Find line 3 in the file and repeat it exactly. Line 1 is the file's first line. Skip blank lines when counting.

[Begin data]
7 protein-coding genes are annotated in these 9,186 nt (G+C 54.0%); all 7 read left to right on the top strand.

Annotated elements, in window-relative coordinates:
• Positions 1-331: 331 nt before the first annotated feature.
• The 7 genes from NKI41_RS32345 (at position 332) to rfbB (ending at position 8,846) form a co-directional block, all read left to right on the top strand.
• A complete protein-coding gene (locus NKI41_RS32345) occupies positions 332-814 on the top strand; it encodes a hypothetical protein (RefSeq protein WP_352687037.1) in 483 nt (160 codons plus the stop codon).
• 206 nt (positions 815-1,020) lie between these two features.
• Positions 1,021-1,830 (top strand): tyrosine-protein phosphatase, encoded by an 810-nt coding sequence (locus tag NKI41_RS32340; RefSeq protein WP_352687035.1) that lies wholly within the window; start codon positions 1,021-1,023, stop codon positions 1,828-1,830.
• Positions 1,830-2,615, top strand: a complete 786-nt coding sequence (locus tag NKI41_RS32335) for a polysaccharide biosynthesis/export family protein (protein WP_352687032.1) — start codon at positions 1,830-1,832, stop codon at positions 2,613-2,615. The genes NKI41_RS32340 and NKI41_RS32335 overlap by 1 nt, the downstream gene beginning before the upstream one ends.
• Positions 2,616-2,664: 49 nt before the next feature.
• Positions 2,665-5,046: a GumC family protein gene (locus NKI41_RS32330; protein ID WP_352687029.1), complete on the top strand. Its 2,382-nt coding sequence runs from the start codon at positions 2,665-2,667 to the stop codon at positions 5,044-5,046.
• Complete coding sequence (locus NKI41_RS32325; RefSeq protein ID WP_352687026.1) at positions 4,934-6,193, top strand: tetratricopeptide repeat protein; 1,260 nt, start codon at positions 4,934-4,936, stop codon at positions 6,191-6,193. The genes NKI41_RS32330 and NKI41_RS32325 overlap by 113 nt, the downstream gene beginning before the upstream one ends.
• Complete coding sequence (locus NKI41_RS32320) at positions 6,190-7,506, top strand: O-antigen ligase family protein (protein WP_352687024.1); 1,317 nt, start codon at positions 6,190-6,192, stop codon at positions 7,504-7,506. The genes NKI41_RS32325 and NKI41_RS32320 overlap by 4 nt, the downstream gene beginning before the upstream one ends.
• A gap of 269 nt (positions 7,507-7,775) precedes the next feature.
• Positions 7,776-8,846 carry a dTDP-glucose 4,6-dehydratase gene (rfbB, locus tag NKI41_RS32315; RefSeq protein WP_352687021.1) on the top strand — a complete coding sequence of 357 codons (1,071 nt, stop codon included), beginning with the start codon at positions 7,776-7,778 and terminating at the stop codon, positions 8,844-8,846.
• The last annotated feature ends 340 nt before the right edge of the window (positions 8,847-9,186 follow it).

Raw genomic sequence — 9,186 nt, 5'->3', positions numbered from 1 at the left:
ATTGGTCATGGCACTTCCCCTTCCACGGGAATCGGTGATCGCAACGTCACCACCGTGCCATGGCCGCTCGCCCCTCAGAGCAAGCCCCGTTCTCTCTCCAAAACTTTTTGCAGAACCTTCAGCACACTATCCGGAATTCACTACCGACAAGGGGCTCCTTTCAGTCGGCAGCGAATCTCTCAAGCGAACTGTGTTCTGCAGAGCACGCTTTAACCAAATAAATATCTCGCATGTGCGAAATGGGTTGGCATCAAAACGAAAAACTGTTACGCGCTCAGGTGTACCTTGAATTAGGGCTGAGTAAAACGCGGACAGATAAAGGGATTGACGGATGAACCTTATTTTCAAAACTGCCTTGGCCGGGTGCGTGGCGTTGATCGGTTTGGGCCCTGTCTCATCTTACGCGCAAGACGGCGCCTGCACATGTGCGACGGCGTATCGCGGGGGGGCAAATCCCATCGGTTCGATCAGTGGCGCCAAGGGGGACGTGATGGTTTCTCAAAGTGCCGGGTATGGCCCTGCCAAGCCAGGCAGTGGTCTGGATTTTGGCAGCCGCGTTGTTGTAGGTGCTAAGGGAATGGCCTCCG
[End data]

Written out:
• Positions 1-331: 331 nt before the first annotated feature.